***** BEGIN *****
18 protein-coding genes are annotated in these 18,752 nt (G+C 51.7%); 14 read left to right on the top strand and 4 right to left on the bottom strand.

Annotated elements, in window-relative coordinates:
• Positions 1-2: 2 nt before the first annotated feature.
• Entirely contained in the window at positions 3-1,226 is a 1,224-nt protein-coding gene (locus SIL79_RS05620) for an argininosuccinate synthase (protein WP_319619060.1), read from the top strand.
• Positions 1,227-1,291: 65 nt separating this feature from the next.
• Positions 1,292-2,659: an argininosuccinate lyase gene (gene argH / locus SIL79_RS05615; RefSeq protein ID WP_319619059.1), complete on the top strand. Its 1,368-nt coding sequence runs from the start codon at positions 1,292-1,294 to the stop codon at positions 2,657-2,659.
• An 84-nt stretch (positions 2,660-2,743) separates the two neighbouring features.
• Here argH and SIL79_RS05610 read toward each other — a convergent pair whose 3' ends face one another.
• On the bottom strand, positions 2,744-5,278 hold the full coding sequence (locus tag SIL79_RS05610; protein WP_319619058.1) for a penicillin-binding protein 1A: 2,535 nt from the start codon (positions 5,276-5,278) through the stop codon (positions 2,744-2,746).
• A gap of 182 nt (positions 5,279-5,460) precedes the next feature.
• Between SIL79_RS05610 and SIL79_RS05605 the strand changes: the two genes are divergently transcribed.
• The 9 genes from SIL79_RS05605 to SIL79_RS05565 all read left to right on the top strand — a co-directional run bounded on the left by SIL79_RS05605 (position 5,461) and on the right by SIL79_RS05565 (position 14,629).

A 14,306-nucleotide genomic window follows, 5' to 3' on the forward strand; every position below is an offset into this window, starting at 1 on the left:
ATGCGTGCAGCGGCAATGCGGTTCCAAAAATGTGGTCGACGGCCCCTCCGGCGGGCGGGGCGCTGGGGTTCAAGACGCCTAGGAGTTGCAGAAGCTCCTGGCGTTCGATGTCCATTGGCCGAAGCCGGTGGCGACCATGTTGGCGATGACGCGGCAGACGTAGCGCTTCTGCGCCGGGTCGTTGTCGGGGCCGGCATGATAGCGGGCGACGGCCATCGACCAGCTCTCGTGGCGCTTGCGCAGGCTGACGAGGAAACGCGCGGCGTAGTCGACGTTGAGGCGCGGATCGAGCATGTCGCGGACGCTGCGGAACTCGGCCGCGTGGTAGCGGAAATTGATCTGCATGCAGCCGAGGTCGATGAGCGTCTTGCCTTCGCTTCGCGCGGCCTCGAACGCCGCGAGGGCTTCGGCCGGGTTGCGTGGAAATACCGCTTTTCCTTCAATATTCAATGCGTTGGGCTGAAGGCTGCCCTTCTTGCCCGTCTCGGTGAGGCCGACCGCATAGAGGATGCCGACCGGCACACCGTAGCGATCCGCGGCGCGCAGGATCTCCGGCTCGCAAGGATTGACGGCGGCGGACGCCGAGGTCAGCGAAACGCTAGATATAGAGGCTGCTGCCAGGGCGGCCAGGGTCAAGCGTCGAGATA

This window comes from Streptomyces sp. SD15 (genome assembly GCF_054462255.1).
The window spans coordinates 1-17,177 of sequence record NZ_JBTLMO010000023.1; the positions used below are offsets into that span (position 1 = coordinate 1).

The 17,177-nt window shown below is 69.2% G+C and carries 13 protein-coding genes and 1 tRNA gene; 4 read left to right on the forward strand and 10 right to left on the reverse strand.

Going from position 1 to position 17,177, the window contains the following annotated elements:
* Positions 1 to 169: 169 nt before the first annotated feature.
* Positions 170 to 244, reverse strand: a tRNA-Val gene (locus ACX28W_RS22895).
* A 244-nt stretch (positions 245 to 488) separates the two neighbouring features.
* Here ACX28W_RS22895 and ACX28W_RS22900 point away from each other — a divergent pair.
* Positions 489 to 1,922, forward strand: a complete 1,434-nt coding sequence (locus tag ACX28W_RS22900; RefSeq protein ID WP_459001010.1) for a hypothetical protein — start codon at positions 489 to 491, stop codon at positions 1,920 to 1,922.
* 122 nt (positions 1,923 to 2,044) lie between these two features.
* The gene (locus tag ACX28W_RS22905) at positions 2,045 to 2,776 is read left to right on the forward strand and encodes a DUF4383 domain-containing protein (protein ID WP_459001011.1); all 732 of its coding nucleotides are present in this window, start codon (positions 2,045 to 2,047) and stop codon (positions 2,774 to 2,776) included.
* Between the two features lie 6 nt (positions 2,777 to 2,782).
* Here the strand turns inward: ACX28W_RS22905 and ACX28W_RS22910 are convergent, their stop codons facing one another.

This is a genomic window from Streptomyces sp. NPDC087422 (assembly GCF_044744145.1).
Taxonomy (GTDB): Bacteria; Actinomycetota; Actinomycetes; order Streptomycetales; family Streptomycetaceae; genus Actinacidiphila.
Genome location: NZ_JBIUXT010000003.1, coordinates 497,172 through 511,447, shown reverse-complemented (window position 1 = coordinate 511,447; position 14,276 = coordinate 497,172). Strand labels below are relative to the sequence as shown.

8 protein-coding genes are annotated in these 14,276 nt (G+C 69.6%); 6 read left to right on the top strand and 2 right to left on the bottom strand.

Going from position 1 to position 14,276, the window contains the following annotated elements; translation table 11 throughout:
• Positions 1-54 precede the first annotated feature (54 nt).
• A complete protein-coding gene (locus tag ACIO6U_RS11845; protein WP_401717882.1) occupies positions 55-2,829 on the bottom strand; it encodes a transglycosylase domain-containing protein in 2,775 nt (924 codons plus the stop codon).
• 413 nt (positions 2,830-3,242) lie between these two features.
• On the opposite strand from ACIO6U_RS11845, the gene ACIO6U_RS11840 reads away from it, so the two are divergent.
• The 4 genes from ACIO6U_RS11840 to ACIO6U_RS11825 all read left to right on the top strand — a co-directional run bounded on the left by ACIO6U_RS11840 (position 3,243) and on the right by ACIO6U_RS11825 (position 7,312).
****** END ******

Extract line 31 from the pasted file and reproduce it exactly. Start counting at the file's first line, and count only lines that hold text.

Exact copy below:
8 protein-coding genes are annotated in these 14,276 nt (G+C 69.6%); 6 read left to right on the top strand and 2 right to left on the bottom strand.